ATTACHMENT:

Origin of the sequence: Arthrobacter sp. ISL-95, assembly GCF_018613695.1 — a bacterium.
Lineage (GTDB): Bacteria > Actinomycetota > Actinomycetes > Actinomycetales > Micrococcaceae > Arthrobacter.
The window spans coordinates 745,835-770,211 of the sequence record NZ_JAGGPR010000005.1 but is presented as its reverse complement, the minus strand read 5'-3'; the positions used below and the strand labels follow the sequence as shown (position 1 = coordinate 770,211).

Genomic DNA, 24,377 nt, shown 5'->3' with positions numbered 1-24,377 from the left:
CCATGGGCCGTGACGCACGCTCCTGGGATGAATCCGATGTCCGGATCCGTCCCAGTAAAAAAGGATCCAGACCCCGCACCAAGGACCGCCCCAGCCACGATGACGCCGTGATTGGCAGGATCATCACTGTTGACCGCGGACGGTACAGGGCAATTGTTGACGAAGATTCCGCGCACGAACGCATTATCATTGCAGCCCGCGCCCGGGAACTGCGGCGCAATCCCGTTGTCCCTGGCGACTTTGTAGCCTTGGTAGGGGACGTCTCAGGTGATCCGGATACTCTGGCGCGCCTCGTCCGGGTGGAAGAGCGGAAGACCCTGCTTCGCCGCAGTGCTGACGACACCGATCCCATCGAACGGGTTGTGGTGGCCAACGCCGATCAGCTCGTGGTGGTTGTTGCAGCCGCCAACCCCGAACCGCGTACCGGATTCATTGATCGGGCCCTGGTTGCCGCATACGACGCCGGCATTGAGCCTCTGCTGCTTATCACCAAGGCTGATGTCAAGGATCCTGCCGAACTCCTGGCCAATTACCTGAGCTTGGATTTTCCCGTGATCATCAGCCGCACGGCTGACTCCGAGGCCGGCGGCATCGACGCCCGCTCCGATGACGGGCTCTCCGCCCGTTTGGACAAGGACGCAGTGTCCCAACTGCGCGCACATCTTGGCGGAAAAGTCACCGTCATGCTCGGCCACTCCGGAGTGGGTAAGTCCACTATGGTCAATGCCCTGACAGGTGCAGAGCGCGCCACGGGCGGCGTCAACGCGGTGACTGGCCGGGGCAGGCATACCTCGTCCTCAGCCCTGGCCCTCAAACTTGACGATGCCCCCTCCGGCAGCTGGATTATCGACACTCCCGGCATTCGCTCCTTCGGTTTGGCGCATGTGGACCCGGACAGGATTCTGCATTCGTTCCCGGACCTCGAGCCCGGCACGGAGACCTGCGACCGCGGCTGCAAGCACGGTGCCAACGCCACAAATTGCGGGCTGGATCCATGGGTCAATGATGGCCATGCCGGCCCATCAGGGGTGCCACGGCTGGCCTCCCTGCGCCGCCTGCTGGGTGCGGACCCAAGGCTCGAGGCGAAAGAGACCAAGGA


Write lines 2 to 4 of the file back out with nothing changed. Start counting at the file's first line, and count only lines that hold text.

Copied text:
Lineage (GTDB): Bacteria > Actinomycetota > Actinomycetes > Actinomycetales > Micrococcaceae > Arthrobacter.
The window spans coordinates 745,835-770,211 of the sequence record NZ_JAGGPR010000005.1 but is presented as its reverse complement, the minus strand read 5'-3'; the positions used below and the strand labels follow the sequence as shown (position 1 = coordinate 770,211).

Genomic DNA, 24,377 nt, shown 5'->3' with positions numbered 1-24,377 from the left: